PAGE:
But when the fullness of time came, God sent forth His Son, born of a woman, born under the Law, so that He might redeem those who were under the Law, that we might receive the adoption as sons. Because you are sons, God has sent for the Spirit of His Son into our hearts, crying, “Abba! Father!” (Gal 4.4-6)
There is a fraternal relationship among those in the “adoption community.” Someone who is adopted is not generally readily forthcoming with that information. But when they hear that we adopt children they say, “Hey, I was adopted, too!” They’re glad to find company with others in the world of the “unwanted.”
That said, I venture today into the Gal 4.4-6 room. Adoption describes more than how I relate to God (or better, how God relates to me). It’s primarily that, but it’s not entirely that. Adoption also describes how I relate to my other adopted brothers and sisters in the family of Christ.
Paul uses precise language in Gal 4.5: we (1st person plural apolabomen) receive the adoption (singular huiothesian). We all share together in the same adoption. The gospel is the great equalizer despite our Christian classes (born-again, Spirit-filled, emergent, fundamental, contemporary, etc.). We don’t all receive our own specialized adoption that we hoard and share alone with God.
There is one body, one Spirit, one hope, one Lord, one faith, one baptism, one God and Father of all (Eph 4.4-6); and might I add “one adoption.” We’re all born equally estranged from God and equally desperate for God’s grace to declare us in fact what we’re not by nature – his sons and daughters. When I meet another believer I meet an adopted brother or sister in Christ. We may not share the same sanctification progress, but we can joyfully say, “Hey, I was adopted, too! Wasn’t the day of our Father’s justifying grace a sweet day!” As vines vitally connected to the same Branch we’re also vitally connected to one another (Jn 15.5; cf. Rom 12.5; Eph 4.25).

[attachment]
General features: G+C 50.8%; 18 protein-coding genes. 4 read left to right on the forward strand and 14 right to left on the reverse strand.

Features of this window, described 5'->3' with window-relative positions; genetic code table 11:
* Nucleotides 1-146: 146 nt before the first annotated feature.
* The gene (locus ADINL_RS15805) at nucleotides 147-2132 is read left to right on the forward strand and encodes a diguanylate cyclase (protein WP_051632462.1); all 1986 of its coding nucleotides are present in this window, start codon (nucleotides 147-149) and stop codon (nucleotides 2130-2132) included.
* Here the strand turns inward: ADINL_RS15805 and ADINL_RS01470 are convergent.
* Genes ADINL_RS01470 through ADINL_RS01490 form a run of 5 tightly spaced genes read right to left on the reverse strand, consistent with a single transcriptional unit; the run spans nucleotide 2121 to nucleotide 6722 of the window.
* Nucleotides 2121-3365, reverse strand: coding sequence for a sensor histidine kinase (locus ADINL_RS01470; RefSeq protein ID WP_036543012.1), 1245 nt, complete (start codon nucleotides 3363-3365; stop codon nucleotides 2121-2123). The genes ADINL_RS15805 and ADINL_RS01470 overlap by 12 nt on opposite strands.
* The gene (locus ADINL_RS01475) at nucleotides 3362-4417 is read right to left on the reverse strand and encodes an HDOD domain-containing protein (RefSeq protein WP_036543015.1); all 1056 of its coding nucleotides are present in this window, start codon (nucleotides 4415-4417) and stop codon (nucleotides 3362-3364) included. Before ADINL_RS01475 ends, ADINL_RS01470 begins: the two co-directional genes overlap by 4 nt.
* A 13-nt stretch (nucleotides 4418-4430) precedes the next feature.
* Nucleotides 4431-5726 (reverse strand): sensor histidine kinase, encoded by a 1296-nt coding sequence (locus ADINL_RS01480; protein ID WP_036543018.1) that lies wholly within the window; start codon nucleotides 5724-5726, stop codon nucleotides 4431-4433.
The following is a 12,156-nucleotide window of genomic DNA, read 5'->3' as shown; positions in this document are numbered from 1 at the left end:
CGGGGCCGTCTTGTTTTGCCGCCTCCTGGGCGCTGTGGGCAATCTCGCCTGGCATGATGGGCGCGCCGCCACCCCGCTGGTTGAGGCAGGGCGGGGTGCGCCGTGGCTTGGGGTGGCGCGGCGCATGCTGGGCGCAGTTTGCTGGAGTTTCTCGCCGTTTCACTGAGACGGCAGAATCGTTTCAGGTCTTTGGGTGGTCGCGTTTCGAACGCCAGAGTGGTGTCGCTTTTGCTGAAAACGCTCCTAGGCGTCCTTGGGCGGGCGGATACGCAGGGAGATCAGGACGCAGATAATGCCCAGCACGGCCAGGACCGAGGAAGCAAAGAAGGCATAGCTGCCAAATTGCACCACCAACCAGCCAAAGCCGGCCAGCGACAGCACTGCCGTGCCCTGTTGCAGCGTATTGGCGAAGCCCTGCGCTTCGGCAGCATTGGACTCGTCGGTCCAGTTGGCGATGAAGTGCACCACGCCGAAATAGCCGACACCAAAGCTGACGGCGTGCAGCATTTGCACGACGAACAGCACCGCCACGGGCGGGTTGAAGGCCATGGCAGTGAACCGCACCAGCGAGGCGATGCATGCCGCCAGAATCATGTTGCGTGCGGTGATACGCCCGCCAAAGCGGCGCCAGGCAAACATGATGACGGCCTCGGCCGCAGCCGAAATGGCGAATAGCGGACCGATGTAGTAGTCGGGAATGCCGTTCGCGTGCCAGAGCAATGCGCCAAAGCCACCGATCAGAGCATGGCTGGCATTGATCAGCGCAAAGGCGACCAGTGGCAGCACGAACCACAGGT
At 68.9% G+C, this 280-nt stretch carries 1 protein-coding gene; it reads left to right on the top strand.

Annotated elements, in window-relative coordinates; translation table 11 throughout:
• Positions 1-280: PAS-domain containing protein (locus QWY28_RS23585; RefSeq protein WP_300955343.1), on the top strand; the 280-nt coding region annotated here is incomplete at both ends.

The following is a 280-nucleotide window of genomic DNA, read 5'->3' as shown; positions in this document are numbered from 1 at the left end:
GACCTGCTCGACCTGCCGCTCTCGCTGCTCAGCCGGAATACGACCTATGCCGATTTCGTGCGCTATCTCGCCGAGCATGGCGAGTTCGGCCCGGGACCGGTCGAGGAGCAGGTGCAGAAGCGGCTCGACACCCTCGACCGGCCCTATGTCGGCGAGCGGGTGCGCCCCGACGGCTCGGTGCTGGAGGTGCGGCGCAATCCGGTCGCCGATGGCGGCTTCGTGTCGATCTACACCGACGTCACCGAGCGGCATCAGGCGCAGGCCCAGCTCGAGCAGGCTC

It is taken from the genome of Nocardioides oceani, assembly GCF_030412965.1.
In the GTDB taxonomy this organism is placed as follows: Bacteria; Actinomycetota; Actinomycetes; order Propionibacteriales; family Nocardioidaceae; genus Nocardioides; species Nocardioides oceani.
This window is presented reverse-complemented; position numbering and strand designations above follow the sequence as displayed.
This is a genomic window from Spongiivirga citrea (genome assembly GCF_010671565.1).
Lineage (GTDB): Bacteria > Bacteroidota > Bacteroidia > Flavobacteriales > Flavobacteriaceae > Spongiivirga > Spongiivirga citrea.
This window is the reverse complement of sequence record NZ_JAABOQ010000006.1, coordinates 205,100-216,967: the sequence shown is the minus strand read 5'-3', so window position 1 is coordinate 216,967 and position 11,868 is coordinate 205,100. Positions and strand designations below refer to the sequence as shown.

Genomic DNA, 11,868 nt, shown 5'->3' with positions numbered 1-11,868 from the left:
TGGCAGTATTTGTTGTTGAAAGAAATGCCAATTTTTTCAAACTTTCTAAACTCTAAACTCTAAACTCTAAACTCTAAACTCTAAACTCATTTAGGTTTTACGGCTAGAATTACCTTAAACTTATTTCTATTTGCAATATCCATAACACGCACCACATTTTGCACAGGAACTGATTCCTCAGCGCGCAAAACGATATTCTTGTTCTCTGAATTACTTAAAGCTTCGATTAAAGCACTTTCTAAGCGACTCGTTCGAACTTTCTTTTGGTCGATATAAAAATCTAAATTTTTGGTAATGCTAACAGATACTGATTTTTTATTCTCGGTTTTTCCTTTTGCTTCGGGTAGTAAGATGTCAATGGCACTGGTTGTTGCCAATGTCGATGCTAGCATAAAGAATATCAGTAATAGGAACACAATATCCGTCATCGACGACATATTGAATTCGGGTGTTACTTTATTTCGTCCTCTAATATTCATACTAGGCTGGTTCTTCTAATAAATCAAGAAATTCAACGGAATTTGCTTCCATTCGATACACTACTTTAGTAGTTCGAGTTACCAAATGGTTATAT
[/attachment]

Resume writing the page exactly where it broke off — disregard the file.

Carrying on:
Our oldest (and adopted) daughter Lydia understands this better than I even though she doesn’t know all the fancy language. She has two new siblings who showed upon our doorstep one day (literally!). She knows she’s adopted and she knows we’re soon to adopt her brother and sister. Adoption is a no-brainer to her as though that’s the way it’s suppose to be. She doesn’t care from whence they came or that people have to come “see” her siblings from time to time. She shares the same last name and that’s all she needs to call them brother and “Sissy.” Oh, to have the same childlike love for one another within the church!
Adoption is not a nice doctrine to describe God’s work of salvation. Adoption is the outworking of the gospel by which we all cry out to our common Father. Adoption is the gospel’s power to make otherwise estranged, unrelated people into one glorious, harmonius, peaceful family. Risking extremism, I dare say we can understand the nature of the church apart from the theme of adoption.
This came into sharper focus one night last week. We were sitting in the van waiting for Mom to come out of a store. Out of nowhere (from where all kid’s questions come) Lidi asks, “Dad, has Mom gone to get us another brother. We need another brother.” It’s just that easy for her! Moisty-eyed I said, “No, honey, Mom’s not gone to get another brother. That’s not exactly how it works.” A few minutes pass when another woman came out of the store with a son in tow (it was dark, mind you). Lidi exclaimed, “There’s Mommy with our new brother!” before she realized it was someone else. She caught herself and then asked, “Dad, whose belly is our brother in right now?” I know, pass the Kleenex.
I pray for the same eagerness for adoption in the family of Christ. “Our Great Heavenly Father, where is our new brother and sister right now? Where are you preparing them and when will you send us to get them? Please send us to them soon so we can welcome them into the family?” Maybe Lidi can teach me about that some day.